It is said that Americans are a forgiving lot, living in a land of second—even third—chances for those who stray from the straight and narrow...providing those sinners show contrition as a condition for redemption. Not so for the 17 Republicans (presumed to be Americans) on the House Oversight Committee who met in D. C. last Wednesday to hear the confession of Michael D. Cohen. They slashed away for about eight hours at the credibility and character of President Trump’s former personal lawyer and “fixer” who had turned on his boss after ten years of loyal service.
I had to admit it was truly an impressive job of savage shaming—skillfully done, with scarcely a mention of Cohen’s “boss,” who was at that very moment in Vietnam botching his latest try at “transactional” diplomacy with North Korea’s Kim Jong-Un. Then I reminded myself that Republicans are superb at framing arguments and often win with the weaker case. (Too bad they can’t bring that same gift to governing a nation.)
Even the 21 Democrats on the Committee were slow to give Cohen their trust, having had him lie to them in previous testimony. They, though, did not avoid mentioning President Trump and his prominent part in Cohen’s perjury—or the threat Trump poses to our democracy.
I was sooner to accept Cohen’s fulsome apology for past lies. He seemed to me sincere in his vow to clean up his life. In his opening remarks he said of Trump, “He is a racist. He is a con man. He is a cheat.” Good start, I thought. But we already knew all that; there had to be more. There was. While some pundits have said the hearing produced little that was new, I found some shiny nuggets in the narrative stream.
First off, there was projected for all in the hearing room to see Document One, a facsimile of a check for $35,000 payable to Cohen for “legal services,” which actually was one month’s payment to reimburse him for buying the silence of porn star Stormy Daniels. “The Check” signed by Trump was dated August 1, 2017, when he was president! (Did he sign it in the White House? Maybe in he hallowed Oval Office where so many great matters of state have been handled? I think this item, prominently flaunting Dear Leader’s Gothic signature, would make a juicy footnote in some future, comprehensive History of United States, vying with one of Warren G. Harding’s more lurid capers for “most read.”)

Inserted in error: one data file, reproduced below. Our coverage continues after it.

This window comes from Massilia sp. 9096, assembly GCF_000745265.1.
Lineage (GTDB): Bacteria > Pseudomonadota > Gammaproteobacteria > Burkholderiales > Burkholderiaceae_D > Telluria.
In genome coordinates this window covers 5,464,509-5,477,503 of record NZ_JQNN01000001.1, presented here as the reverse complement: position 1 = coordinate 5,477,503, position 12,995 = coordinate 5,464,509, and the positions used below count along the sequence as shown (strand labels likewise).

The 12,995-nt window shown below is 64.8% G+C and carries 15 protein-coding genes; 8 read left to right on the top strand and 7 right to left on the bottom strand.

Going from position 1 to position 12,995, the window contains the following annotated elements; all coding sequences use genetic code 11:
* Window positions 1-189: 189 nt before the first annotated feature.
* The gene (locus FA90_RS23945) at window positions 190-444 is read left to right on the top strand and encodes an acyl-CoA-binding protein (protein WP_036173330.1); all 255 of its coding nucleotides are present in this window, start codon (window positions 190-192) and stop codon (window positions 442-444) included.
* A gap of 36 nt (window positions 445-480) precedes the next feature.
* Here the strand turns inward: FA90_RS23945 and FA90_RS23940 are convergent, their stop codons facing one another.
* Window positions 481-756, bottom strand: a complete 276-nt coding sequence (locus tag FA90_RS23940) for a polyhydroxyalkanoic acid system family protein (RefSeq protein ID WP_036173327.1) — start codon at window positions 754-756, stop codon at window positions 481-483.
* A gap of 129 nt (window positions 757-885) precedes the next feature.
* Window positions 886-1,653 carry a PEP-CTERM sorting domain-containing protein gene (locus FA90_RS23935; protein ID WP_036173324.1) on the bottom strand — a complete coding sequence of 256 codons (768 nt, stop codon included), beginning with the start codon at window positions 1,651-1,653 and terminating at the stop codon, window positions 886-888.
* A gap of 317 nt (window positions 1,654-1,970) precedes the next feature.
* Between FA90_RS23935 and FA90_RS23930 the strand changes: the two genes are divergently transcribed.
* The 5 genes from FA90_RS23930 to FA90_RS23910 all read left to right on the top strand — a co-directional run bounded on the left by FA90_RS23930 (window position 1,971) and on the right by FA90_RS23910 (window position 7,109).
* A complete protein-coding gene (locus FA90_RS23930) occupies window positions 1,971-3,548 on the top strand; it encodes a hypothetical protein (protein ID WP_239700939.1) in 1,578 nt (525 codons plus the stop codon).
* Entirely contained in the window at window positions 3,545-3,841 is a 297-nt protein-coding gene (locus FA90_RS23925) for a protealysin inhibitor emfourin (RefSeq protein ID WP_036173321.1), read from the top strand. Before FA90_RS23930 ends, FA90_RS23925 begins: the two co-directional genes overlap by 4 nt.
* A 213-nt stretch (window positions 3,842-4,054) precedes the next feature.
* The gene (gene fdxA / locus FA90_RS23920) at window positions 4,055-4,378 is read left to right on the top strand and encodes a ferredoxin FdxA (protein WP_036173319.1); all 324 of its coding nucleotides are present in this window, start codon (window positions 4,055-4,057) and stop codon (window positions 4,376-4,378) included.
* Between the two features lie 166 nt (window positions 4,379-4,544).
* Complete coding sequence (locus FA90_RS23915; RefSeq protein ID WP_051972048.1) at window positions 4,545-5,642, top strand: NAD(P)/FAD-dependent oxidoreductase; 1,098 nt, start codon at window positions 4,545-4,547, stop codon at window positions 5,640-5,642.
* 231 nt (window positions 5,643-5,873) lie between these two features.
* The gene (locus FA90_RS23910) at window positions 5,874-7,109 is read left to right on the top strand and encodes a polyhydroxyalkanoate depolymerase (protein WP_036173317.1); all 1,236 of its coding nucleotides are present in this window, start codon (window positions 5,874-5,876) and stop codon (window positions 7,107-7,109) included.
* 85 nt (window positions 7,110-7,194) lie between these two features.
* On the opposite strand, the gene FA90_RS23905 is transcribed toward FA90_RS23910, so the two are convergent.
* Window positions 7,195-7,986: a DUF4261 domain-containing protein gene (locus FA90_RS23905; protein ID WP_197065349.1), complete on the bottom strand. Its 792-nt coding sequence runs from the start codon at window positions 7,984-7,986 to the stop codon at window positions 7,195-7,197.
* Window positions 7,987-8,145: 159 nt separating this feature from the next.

Not only was the transaction a criminal violation of campaign finance law, it probably piqued the interest of agents at the Internal Revenue Service. Writing off as a business expense a $130,000 settlement to a failed romance with a porn star seems a stretch to me. And did Ms. Stormy declare that handsome sum as income? I’ll stop here with my musings. Truth is, I haven’t read the revised tax code since Trump and his GOP minions revised it to benefit the...uh, middle class. Who knows? They may even have included a new loophole for the licentious —say, for example, fornicators with an adjusted gross income above $500,000 can claim an extra tax credit. Everything unfair has its place in a Trumpian world.
For me the most Trump-damning revelation in Cohen’s testimony was his claim that on either July 18 or 19, 2016, he was in candidate Trump’s Trump Tower office and listened in on a speaker-phone conversation.
Between? The president and that Iago for our time, Roger Stone.
The subject? Stone told Trump that he had just spoken with WikiLeaks’s Julian Assange who informed him that a massive drop of Hillary Clinton emails was imminent.
The response? Something like “wouldn’t that be great.”
The rub? Trump had denied in writing to Special Counsel Robert Mueller that he had any knowledge of the transaction. Did Mueller already know he was lying? Or was this new evidence that Trump perjured himself?
Cohen also testified that in early June of 2016 he was in a meeting with candidate Trump when Donald Trump, Jr. came in and in a loud whisper said to his father “The meeting is all set.”
Trump responded with a “Good. Let me know.”
Cohen believes this referred to the infamous Trump Tower meeting of June 9 with the Russians in which “dirt on Hillary” was discussed out of Trump’s hearing, but not his knowing. Does Mueller already suspect this? Or would Cohen’s claim only corroborate what Mueller already knew?
I sat enrapt and attentive throughout the entire House Oversight Committee hearing, wondering why the Republican hit squad never challenged Cohen on his dealings with Trump, but stayed focused on Cohen’s many crimes, as though they were not done in service to his boss. At one moment in the proceedings everybody seemed to gasp silently and pause to gain their bearings. It came when Democratic Congressman Raja Krishnamoorthi, rather late in the hearing, asked Cohen if there were “any other wrongdoing or illegal act that you are aware of regarding Donald Trump that we haven’t discussed yet?”
Cohen didn’t pause for the tension to build. “Yes,” he replied, ”those are a part of the investigation that’s being looked at by the Southern District of New York.”
Ouch! A sharp left hook lands.
GOP ferocity seemed to abate a bit after that blow as all thoughts momentarily turned to Gotham and what awaits Trump and his gang of thugs there. Insiders tell us that whatever Special Counsel Robert Mueller may have on Trump in the Russia probe is a side-show compared to the three-ring circus of crime being exhumed and examined in the Big Apple. Picture the Joker, the Penguin, and the Riddler dancing the tarantella with Satan on Fifth Avenue while Donald J. Trump, smoking gun in his hand, cheers them on. If they televise this Manhattan spectacle, be sure to lay in a half-ton of popcorn.
Nudge, nudge. My editor (me) is telling his writer (me) to wrap it up. I have exceeded my space limit. OK. I will end Part I here and now, with the promise of a Part II in a few days, in which I get really personal.